The name promises bland, and it delivers. It’s designed to give some part of your digestive process a rest. Which part depends on what needs rest. But you can always count on the bland diet to rest your taste buds.
Joking aside, it’s not really that bad. And it’s not meant to be a long-term diet. Generally low in salt, fat, fiber, and of course spice, soft and easy to digest, your doctor will spell out the specifics.
When Is It Prescribed?
Diverticulitis, Crohn’s disease, ulcerative colitis, even ulcers or acid reflux may be helped by a bland diet. It makes sense. Reduce spice so as not to hurt inflamed tissues in your stomach, or reduce fiber to spare your colon. And the diet is also used before and after digestive tract surgeries.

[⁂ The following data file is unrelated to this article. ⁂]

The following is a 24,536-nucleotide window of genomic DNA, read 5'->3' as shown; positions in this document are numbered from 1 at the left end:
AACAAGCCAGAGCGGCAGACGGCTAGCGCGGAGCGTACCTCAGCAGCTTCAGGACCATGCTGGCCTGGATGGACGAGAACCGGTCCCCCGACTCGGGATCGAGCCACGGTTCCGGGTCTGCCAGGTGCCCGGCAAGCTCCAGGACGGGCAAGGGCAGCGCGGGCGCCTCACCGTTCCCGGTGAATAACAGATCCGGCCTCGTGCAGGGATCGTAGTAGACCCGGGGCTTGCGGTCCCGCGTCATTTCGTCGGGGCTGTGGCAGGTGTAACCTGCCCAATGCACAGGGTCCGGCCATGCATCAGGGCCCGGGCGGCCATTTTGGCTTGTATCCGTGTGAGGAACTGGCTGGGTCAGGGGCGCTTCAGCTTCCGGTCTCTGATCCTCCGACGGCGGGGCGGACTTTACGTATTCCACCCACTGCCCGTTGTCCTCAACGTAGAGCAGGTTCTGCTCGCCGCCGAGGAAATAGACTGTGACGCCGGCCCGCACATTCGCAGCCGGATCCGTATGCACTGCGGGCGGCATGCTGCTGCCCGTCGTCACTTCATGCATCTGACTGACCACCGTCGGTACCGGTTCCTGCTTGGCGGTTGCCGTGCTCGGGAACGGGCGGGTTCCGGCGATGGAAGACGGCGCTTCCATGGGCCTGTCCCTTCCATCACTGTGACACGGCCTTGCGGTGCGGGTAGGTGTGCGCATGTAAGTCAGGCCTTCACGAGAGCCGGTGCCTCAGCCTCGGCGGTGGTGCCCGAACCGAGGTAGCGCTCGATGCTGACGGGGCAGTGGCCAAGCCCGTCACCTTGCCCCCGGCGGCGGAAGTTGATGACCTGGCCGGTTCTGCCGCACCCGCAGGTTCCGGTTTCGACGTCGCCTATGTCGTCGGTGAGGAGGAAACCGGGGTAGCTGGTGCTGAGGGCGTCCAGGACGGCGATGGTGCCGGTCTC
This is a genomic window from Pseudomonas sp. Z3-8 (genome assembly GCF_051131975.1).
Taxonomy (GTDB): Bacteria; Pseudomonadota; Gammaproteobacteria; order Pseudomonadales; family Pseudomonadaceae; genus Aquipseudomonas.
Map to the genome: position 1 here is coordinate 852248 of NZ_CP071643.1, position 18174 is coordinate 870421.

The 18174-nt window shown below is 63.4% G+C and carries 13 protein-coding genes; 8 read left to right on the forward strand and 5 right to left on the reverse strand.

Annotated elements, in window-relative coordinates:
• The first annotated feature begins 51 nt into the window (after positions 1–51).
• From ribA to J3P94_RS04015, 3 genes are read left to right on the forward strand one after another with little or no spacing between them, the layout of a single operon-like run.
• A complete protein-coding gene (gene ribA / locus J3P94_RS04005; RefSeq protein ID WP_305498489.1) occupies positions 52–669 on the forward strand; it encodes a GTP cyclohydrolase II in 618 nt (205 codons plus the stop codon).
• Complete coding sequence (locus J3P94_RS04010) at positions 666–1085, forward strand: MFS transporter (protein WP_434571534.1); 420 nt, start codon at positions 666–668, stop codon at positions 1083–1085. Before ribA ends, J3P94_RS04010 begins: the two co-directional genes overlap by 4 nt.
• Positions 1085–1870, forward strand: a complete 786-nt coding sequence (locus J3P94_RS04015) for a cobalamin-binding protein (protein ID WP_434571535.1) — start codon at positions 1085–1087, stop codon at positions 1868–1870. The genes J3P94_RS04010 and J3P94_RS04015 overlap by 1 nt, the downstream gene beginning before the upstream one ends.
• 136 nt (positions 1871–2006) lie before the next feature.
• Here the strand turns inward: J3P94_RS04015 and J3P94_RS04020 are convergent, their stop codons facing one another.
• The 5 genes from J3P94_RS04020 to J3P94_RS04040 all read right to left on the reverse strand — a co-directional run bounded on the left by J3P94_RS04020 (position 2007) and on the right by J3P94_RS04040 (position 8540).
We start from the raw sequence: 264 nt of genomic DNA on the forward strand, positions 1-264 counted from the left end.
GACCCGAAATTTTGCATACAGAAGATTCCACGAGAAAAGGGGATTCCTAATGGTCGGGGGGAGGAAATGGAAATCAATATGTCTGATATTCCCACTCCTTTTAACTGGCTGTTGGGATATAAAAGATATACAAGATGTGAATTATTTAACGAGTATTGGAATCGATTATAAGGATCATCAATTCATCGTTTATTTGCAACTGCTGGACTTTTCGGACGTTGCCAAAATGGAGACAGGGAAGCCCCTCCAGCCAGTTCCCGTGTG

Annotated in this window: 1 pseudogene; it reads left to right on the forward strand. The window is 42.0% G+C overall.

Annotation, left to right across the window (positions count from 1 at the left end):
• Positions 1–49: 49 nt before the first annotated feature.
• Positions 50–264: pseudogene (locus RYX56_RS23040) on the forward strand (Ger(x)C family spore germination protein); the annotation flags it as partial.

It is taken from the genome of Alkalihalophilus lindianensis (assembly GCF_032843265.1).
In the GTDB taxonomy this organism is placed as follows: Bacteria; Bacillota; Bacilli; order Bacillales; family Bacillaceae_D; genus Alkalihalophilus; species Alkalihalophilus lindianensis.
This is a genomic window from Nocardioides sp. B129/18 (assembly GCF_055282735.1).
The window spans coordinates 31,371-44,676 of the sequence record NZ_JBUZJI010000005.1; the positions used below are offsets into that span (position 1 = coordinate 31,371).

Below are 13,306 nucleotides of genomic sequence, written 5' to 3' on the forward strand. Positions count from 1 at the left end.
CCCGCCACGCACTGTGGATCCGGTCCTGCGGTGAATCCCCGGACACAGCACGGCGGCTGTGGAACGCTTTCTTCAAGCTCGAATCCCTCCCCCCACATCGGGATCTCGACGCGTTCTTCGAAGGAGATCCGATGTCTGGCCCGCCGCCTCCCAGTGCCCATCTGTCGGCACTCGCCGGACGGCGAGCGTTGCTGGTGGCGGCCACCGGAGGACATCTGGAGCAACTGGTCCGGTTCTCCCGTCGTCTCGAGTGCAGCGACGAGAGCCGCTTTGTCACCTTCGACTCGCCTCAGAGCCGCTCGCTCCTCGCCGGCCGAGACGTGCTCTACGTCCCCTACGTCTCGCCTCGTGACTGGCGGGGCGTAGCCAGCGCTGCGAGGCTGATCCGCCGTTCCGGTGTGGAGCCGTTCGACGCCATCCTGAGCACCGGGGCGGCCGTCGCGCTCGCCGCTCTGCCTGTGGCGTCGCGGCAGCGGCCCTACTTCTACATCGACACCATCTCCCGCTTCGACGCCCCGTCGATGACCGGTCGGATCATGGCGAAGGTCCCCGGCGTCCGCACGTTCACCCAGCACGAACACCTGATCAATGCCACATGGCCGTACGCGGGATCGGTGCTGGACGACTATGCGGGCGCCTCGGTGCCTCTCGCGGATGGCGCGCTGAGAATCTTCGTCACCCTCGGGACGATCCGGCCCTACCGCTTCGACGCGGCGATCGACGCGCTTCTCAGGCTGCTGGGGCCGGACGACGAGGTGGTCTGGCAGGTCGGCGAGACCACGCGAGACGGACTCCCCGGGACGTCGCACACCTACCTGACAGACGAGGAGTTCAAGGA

What Do You Avoid?
It’s not likely the whole list will apply. Your doctor will advise you of the specifics.
- Fiber – no raw vegetables, whole grains, some fruits.
- Tough foods (remember, you’re aiming at soft) – e.g., sausages, some dried fruits, potato skins.
- Gas-producing foods – vegetables and legumes.
- Foods that have tiny hard bits – e.g., nuts and crunchy nut butters, corn.
- Dairy or gluten – if you’re at all sensitive.
Of course, there are other possible foods on this list, depending on the condition the bland diet is treating.
What Can You Have?
Or to put it another way, what’s left?
- Soft fruits, unsweetened, no skins or seeds – e.g., avocados, bananas, applesauce
- Peeled potatoes
- Creamy nut butters
- Smooth soups and broths
- Eggs, ground meats, cottage cheese
If it passes the foods-to-avoid test, it might be fine. Again, your doctor can advise you.
You might also be advised to:
- Eat smaller, more frequent meals.
- Not lie down after eating.
- Eat slowly.
You may enjoy the bland diet more than you think. But the best part is the healing. And isn’t that worth a little bland?